Coronavirus Jumps from Bat to Human With Very Little Change: Scientists

Coronavirus Jumps from Bat to Human With Very Little Change: Scientists 

The scientific journal PLOS Biology published a new study that reveals that the novel coronavirus progenitor has undergone very little changes during transmission from bats to humans. The project was conducted on millions of SARS-CoV2 virus genomes sequenced that exhibited minimal significant genetic changes in samples from the pandemic’s first 11 months. It was observed that the virus exhibited D614G mutation, among other similar changes in the viral spike protein. Scotland’s University of Glasgow Centre for Virus Research’s Oscar McLean, the first author, explained that similar to all viruses, the coronavirus also would have undergone evolutionarily insignificant changes and mutations during transmissions. The scientists found the virus’s transmission levels surprising from the outset.

Another co-author, Sergei Pond, from the USA’s Temple University, spoke about the SARS-CoV2 virus’s remarkable ability to spread upon transmission between species, which generally consumes time in adaptations, most of them failing to clear that stage or ending in localized outbreaks. Most changes that the scientists found were mostly from before the human occurrence upon examining novel coronavirus and its relative sarbecovirus in pangolins and bats. This evidence pointed out a ready-made human-infecting ability that the viruses most likely developed in bats before transmitting to humans.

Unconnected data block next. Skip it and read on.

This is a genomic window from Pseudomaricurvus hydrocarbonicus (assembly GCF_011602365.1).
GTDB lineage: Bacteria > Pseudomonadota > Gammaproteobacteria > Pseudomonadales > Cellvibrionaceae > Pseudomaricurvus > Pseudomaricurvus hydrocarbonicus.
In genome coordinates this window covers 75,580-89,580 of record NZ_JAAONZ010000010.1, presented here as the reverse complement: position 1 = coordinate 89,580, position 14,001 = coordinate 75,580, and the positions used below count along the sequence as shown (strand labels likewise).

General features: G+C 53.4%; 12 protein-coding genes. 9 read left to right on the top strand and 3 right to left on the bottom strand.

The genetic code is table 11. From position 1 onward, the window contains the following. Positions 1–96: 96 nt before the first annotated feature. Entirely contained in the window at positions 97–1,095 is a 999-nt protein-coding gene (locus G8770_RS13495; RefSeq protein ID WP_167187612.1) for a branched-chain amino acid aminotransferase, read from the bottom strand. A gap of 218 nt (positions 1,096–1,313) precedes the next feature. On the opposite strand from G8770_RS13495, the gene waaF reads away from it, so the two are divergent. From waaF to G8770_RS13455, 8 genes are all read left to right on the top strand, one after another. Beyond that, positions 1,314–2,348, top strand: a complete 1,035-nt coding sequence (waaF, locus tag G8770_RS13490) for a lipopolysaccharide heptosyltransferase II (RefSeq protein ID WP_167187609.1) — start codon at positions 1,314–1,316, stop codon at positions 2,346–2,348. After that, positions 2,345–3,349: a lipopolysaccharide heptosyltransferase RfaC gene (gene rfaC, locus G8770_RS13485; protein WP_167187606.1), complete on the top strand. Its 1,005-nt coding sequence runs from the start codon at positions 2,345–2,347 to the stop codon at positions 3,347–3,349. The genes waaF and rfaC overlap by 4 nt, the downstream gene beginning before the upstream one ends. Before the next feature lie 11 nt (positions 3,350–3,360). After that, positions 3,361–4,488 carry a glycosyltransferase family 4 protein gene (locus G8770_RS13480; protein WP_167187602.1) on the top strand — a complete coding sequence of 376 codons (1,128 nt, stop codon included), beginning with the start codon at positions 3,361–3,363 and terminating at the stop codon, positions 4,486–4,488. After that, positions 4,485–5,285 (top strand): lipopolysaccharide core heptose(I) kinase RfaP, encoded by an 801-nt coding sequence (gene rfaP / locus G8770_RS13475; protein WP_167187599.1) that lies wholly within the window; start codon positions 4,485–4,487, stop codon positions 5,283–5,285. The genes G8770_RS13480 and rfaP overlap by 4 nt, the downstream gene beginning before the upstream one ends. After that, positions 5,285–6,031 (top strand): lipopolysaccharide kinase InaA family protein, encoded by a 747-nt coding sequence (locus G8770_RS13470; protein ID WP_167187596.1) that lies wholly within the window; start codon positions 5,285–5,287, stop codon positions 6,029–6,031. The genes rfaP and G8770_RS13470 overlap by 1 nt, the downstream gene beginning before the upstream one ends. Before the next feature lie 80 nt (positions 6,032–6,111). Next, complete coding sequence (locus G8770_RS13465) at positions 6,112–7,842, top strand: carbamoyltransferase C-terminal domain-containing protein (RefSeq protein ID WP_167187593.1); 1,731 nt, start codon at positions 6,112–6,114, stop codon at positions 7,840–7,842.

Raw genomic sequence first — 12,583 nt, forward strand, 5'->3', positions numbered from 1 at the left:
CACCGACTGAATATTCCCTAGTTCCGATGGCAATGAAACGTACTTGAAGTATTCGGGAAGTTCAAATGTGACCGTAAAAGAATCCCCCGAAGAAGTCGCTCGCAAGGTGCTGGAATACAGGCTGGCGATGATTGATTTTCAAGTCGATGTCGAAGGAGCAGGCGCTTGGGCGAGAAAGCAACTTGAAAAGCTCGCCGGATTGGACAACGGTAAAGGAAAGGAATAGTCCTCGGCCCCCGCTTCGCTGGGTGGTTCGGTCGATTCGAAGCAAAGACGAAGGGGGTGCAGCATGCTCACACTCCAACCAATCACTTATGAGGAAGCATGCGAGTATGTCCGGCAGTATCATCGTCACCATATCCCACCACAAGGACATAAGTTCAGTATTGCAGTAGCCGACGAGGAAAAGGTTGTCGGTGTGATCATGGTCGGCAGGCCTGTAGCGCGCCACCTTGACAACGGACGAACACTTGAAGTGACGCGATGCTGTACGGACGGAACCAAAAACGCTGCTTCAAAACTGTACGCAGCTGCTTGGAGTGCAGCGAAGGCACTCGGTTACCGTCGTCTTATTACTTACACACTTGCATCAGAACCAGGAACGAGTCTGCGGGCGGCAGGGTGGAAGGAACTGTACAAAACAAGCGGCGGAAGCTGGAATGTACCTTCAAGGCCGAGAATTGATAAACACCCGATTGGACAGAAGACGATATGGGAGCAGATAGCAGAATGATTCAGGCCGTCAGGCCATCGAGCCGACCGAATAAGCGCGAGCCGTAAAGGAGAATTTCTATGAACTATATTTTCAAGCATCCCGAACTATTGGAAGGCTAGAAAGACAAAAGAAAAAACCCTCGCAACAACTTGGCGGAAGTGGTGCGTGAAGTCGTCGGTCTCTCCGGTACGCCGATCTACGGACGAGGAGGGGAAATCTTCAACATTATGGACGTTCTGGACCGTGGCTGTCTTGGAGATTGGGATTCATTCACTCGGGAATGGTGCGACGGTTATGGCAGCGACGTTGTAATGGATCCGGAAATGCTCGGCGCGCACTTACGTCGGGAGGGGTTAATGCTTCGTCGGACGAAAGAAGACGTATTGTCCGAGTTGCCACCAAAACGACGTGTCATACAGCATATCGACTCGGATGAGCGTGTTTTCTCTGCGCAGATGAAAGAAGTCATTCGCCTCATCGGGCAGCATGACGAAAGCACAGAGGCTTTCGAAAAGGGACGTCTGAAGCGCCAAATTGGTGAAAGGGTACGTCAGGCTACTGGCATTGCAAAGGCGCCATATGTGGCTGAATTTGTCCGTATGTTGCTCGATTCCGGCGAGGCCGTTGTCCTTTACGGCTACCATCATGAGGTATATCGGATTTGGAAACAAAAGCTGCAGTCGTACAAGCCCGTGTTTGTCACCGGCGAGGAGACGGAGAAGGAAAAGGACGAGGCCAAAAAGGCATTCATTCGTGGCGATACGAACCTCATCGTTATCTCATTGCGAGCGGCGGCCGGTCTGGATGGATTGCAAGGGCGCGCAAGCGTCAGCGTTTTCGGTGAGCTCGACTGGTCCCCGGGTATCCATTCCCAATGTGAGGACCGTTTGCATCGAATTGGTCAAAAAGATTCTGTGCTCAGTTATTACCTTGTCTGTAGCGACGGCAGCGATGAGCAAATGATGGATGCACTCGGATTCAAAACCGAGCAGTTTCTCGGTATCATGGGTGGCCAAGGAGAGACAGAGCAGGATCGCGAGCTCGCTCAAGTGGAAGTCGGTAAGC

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The study of how the coronavirus jumps from bat to human revealed that efficient human to human transmission capability was displayed by the SARS-CoV-2 progenitor that was relatively generalist due to its evolutionary history in bats. This indicates that scientists cannot discount the unknown intermediate species.

Even though a human immune response treats a large part of novel coronavirus infections, the variant is now becoming more and more distant from the Jan 2020 variant that has been utilized in all the developed vaccines. These existing vaccines can be administered against most of the variants we see now. Still, with the passage of time and disparity between people who haven’t received vaccinations and those who have, the virus is more likely to escape this immunization.

University of Glasgow’s David L Robertson, who is also the study’s lead author, said that the initial race for vaccine development has turned into a rush for rapid global vaccination.

Coronavirus Jumps from Bat to Human, SARS-CoV2

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